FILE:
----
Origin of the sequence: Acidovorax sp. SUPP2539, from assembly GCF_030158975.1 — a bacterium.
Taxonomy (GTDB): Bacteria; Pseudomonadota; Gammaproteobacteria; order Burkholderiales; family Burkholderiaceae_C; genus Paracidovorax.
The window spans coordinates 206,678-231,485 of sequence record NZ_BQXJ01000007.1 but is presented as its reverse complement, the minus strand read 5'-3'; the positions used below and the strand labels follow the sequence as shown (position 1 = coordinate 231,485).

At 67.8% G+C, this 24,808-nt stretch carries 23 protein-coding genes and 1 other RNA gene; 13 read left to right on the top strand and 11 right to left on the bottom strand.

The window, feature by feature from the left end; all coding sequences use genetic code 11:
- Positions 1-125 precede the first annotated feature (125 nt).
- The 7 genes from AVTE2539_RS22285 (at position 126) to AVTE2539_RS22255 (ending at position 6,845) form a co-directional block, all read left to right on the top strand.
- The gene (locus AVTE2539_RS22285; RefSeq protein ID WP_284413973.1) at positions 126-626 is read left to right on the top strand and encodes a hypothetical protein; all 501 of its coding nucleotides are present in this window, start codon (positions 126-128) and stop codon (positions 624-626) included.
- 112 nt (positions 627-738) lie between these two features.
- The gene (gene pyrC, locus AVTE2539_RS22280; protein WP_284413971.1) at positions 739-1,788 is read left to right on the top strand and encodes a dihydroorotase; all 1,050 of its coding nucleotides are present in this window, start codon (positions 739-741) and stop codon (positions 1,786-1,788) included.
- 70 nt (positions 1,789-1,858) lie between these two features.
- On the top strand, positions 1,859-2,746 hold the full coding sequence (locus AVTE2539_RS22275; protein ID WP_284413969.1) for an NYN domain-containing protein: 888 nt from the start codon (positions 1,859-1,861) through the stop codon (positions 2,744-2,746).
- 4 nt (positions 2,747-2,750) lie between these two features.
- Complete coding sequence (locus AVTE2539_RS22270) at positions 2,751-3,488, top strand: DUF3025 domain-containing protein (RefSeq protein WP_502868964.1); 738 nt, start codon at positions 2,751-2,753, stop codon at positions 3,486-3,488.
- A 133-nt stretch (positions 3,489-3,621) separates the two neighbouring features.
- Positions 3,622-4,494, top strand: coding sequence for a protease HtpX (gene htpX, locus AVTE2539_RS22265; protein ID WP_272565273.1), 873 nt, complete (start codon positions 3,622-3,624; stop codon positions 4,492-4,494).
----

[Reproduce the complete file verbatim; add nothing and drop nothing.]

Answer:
Origin of the sequence: Acidovorax sp. SUPP2539, from assembly GCF_030158975.1 — a bacterium.
Taxonomy (GTDB): Bacteria; Pseudomonadota; Gammaproteobacteria; order Burkholderiales; family Burkholderiaceae_C; genus Paracidovorax.
The window spans coordinates 206,678-231,485 of sequence record NZ_BQXJ01000007.1 but is presented as its reverse complement, the minus strand read 5'-3'; the positions used below and the strand labels follow the sequence as shown (position 1 = coordinate 231,485).

At 67.8% G+C, this 24,808-nt stretch carries 23 protein-coding genes and 1 other RNA gene; 13 read left to right on the top strand and 11 right to left on the bottom strand.

The window, feature by feature from the left end; all coding sequences use genetic code 11:
- Positions 1-125 precede the first annotated feature (125 nt).
- The 7 genes from AVTE2539_RS22285 (at position 126) to AVTE2539_RS22255 (ending at position 6,845) form a co-directional block, all read left to right on the top strand.
- The gene (locus AVTE2539_RS22285; RefSeq protein ID WP_284413973.1) at positions 126-626 is read left to right on the top strand and encodes a hypothetical protein; all 501 of its coding nucleotides are present in this window, start codon (positions 126-128) and stop codon (positions 624-626) included.
- 112 nt (positions 627-738) lie between these two features.
- The gene (gene pyrC, locus AVTE2539_RS22280; protein WP_284413971.1) at positions 739-1,788 is read left to right on the top strand and encodes a dihydroorotase; all 1,050 of its coding nucleotides are present in this window, start codon (positions 739-741) and stop codon (positions 1,786-1,788) included.
- 70 nt (positions 1,789-1,858) lie between these two features.
- On the top strand, positions 1,859-2,746 hold the full coding sequence (locus AVTE2539_RS22275; protein ID WP_284413969.1) for an NYN domain-containing protein: 888 nt from the start codon (positions 1,859-1,861) through the stop codon (positions 2,744-2,746).
- 4 nt (positions 2,747-2,750) lie between these two features.
- Complete coding sequence (locus AVTE2539_RS22270) at positions 2,751-3,488, top strand: DUF3025 domain-containing protein (RefSeq protein WP_502868964.1); 738 nt, start codon at positions 2,751-2,753, stop codon at positions 3,486-3,488.
- A 133-nt stretch (positions 3,489-3,621) separates the two neighbouring features.
- Positions 3,622-4,494, top strand: coding sequence for a protease HtpX (gene htpX, locus AVTE2539_RS22265; protein ID WP_272565273.1), 873 nt, complete (start codon positions 3,622-3,624; stop codon positions 4,492-4,494).